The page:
Growing up in Asturias, (Spain) is likely that you own a traditional costume and have learned to dance the Danza prima at school. We see it as part of our culture, something normal. What we don’t realise that often, is that in this way we are the guardians of our intangible heritage.
According to UNESCO “intangible heritage consists of nonphysical intellectual wealth such as folklore, customs, beliefs, traditions, knowledge and language”. This intangible heritage has been passed by generations. In the case of Asturias, part of this heritage is present in everyday life. Other traditions, like clothes, have been left aside for special occasions.
Clothes are one of the most visible representations of any intangible heritage. The traditional Asturian costume has different varieties by gender, occasion and even for regions.
With many layers, the girls finish their costume with a big skirt, an apron, a dengue or decorated piece over the chest and the hair cover by a scarf. In the case of the boys, they wear trousers to the calves with high socks, a vest, a long scarf tied on the waist and a hat called Montera picona. The traditional shoes are the madreñes, wood clogs similar to the dutch ones that allowed to walk and work on wetlands.
The colours and decoration motifs change depending on the region of Asturias. And the same happens with how the women tied their scarfs on their hair or which kind of fabric they use for them.
These clothes are not for every day, but many times, while a party or festivity is happening, people take their traditional costumes to the street. In some cases, wearing these costumes are even part of the celebrations.
In the town of Oviedo, for example, they celebrate a day called “Day of America in Asturias”. A day while they celebrate the emigration of Asturian people to America and their way back, mostly in the 19th century. With this migrations, many parts of the culture from the American countries travel to Asturias and that is what they celebrate with a parade. Among Brazilian people dancing or a Mexican mariachi band, there is always a car full of children in their Asturian traditional costumes.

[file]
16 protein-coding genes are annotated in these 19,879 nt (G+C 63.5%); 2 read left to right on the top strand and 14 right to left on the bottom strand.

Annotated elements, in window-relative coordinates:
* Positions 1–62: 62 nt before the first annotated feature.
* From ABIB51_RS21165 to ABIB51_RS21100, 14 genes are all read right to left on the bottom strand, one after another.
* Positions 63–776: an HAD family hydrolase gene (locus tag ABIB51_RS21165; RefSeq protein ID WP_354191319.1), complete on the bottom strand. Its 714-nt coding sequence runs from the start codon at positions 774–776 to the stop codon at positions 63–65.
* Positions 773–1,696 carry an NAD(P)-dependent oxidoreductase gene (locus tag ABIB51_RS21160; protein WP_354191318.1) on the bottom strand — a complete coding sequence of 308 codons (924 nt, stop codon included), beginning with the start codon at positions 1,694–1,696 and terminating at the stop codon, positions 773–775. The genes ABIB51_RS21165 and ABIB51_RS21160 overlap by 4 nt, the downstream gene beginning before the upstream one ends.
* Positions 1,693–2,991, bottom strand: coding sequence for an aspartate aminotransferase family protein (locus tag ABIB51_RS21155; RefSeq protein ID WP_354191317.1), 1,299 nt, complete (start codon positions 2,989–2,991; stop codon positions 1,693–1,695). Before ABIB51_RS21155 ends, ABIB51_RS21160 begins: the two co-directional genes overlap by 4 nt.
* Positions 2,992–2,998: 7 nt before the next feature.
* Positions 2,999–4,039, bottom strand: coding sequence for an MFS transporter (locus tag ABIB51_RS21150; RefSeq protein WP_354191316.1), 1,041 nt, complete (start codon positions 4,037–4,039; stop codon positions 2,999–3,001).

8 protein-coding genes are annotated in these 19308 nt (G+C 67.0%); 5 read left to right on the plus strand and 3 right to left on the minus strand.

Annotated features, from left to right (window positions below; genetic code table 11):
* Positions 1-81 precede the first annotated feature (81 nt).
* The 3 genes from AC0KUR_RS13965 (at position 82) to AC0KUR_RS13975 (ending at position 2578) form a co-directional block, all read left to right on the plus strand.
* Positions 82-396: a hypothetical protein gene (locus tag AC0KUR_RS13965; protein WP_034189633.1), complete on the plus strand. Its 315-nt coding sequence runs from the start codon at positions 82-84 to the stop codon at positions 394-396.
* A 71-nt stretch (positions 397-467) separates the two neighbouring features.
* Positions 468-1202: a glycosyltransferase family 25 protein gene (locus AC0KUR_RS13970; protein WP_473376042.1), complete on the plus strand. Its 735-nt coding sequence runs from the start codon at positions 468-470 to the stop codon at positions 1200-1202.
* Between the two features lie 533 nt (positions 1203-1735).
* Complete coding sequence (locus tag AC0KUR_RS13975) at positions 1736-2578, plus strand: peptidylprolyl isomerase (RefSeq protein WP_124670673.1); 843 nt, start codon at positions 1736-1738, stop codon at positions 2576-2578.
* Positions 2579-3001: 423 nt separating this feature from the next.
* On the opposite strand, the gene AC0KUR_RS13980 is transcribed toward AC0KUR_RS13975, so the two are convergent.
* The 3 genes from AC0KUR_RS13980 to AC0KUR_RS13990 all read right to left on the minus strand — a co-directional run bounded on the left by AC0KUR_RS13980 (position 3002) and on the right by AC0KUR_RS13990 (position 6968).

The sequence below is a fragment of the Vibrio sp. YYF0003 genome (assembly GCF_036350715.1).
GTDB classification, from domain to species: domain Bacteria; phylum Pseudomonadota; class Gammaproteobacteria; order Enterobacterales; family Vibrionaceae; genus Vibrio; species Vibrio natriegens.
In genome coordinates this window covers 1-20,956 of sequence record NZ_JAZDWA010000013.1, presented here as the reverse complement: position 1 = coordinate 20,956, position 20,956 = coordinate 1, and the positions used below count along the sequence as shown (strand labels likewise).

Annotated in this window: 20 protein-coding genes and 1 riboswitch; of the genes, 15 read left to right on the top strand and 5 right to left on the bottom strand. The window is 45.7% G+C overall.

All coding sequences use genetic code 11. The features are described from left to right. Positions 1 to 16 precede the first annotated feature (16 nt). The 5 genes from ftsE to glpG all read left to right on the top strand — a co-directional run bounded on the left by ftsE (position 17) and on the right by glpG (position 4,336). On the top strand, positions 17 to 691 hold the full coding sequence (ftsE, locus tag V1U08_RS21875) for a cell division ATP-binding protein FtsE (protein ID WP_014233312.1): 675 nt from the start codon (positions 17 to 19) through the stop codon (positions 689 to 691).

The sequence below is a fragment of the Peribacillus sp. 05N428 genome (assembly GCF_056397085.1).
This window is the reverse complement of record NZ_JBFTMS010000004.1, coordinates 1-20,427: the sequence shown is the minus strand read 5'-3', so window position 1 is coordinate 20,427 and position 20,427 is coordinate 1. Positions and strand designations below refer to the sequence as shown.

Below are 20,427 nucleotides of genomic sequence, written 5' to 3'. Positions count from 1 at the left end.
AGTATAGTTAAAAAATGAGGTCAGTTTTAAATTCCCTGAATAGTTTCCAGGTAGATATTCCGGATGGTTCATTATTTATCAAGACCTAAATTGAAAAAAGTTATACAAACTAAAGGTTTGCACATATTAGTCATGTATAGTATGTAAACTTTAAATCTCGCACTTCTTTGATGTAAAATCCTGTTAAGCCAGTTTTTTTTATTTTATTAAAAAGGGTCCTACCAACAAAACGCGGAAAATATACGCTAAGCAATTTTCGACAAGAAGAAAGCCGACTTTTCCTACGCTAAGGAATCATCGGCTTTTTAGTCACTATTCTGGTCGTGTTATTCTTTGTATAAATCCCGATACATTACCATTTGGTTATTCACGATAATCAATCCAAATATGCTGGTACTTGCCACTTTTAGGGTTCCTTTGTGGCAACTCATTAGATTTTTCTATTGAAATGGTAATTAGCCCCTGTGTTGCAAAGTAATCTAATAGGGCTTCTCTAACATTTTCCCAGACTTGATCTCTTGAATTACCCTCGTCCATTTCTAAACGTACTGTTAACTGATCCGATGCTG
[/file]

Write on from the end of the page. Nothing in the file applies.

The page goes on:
In this parade is also really important the music. Not only the American kinds of music have a place. The Asturian music is present with their drums and bagpipes.
The music and the dance are another important part of the intangible heritage in Asturias. Every festivity is accompanied by a bagpipes band. Even at many weddings, the bride and the groom are welcome as a married couple by a bagpiper and a drummer.
Traditional dances also accompanied these happy events, and many times, the parties include the dance of traditional dance or a demonstration made by some dance group.
But in festivities, and mostly in Spain, music and clothes are not alone. Food and drinks are two really important elements of these events. And Asturias has some traditions within this area that are worthy to mention.
Asturias culinary traditions are wide and include many elements. Nice meats from the mountains, fish and seafood from its shores, a lot of vegetables, many types of cheeses… But not all of them are suitable to eat while enjoying a party. But two main recipes show up on every festive occasion. One of them, more simple is called bollu preñau, consists of a loaf of bread with chorizo inside. This recipe has suffered modifications and now it can be found with many ingredients inside instead of chorizo. The other recipe is called tortos, they are a corn flatbread fried that is normally served with picadillo spiced meat made mainly with pork and paprika but that can be accompanied of anything that the consumer could think of like cheese, vegetables, ham….
As well as eating, drinking is important. In this region there are a lot of apples, so one of the traditional drinks is cider. This drink is common to other places but the Asturian is characterised for not having bubbles and mainly for the way it is consumed. From a bottle similar to the wine one the cider is poured into the glass with a big space between both of them. The glass is only filled for a shot and it is shared by all the people sharing the bottle. This is a popular drink in the region not only in festivities. so, it is also present in all the festivities. There is even a non-alcoholic version, sweeter, that is drink in the party celebrated to welcome the autumn.
While some part of the intangible heritage has found an easy place in the festive life of the region, other tries to find its way back to the popular knowledge. Many times joining more modern trends. For example, why not use creatures from the myths of the region as a photo wall? In this case a Xana or fountain fairy and a Trasgu or domestic mischievous elf.